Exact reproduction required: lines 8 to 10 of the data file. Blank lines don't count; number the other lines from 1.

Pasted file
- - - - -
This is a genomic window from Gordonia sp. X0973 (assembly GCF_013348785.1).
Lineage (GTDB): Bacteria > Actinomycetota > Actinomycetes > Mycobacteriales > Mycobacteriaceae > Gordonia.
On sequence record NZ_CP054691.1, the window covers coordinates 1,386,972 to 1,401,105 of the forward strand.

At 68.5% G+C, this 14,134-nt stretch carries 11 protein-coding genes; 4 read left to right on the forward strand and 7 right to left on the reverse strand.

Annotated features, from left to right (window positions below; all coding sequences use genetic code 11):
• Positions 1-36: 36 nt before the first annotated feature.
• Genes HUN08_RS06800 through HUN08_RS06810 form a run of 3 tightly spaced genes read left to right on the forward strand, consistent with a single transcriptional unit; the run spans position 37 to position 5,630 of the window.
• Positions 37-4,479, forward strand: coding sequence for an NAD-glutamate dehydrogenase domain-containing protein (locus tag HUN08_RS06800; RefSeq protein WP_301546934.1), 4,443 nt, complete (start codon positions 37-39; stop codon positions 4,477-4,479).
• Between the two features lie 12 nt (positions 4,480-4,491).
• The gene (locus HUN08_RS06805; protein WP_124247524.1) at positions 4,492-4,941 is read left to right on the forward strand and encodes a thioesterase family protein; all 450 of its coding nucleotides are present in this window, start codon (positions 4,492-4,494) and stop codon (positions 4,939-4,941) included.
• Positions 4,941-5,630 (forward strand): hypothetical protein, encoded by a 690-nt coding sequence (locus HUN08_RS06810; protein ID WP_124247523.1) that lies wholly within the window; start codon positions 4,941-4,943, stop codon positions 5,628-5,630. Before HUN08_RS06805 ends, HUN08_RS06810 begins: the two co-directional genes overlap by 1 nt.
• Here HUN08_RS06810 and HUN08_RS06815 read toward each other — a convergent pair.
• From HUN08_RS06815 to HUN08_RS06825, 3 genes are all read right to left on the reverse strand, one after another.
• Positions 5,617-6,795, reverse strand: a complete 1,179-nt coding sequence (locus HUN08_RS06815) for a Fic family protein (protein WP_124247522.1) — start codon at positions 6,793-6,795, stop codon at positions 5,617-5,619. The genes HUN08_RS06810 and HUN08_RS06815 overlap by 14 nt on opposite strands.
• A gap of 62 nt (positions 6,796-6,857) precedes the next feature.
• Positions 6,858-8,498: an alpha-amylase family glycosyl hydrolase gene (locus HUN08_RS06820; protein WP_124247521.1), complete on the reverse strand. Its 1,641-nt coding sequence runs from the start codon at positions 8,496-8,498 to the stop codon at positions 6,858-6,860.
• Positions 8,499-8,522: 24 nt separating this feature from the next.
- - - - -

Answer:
• Positions 37-4,479, forward strand: coding sequence for an NAD-glutamate dehydrogenase domain-containing protein (locus tag HUN08_RS06800; RefSeq protein WP_301546934.1), 4,443 nt, complete (start codon positions 37-39; stop codon positions 4,477-4,479).
• Between the two features lie 12 nt (positions 4,480-4,491).
• The gene (locus HUN08_RS06805; protein WP_124247524.1) at positions 4,492-4,941 is read left to right on the forward strand and encodes a thioesterase family protein; all 450 of its coding nucleotides are present in this window, start codon (positions 4,492-4,494) and stop codon (positions 4,939-4,941) included.